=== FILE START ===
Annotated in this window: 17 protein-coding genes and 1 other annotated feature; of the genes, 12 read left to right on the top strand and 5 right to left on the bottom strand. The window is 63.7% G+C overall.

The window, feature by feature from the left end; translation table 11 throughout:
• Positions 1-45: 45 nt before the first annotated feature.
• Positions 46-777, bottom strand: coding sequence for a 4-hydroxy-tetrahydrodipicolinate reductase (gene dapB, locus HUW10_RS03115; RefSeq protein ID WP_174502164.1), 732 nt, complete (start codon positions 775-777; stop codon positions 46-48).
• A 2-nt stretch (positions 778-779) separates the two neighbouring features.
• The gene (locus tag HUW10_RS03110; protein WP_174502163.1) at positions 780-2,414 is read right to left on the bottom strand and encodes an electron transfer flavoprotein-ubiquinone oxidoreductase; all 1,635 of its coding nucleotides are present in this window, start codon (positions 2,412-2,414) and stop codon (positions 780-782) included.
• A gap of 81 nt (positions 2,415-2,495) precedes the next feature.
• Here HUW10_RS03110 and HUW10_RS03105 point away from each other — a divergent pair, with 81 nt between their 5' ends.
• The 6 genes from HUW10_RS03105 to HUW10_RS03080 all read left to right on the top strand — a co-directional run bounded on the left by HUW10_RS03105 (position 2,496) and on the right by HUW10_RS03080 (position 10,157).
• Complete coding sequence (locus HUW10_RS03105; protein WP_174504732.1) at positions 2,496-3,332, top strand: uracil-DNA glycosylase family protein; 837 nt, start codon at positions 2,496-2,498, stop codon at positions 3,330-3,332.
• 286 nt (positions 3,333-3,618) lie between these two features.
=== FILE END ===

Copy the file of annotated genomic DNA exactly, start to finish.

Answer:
Annotated in this window: 17 protein-coding genes and 1 other annotated feature; of the genes, 12 read left to right on the top strand and 5 right to left on the bottom strand. The window is 63.7% G+C overall.

The window, feature by feature from the left end; translation table 11 throughout:
• Positions 1-45: 45 nt before the first annotated feature.
• Positions 46-777, bottom strand: coding sequence for a 4-hydroxy-tetrahydrodipicolinate reductase (gene dapB, locus HUW10_RS03115; RefSeq protein ID WP_174502164.1), 732 nt, complete (start codon positions 775-777; stop codon positions 46-48).
• A 2-nt stretch (positions 778-779) separates the two neighbouring features.
• The gene (locus tag HUW10_RS03110; protein WP_174502163.1) at positions 780-2,414 is read right to left on the bottom strand and encodes an electron transfer flavoprotein-ubiquinone oxidoreductase; all 1,635 of its coding nucleotides are present in this window, start codon (positions 2,412-2,414) and stop codon (positions 780-782) included.
• A gap of 81 nt (positions 2,415-2,495) precedes the next feature.
• Here HUW10_RS03110 and HUW10_RS03105 point away from each other — a divergent pair, with 81 nt between their 5' ends.
• The 6 genes from HUW10_RS03105 to HUW10_RS03080 all read left to right on the top strand — a co-directional run bounded on the left by HUW10_RS03105 (position 2,496) and on the right by HUW10_RS03080 (position 10,157).
• Complete coding sequence (locus HUW10_RS03105; protein WP_174504732.1) at positions 2,496-3,332, top strand: uracil-DNA glycosylase family protein; 837 nt, start codon at positions 2,496-2,498, stop codon at positions 3,330-3,332.
• 286 nt (positions 3,333-3,618) lie between these two features.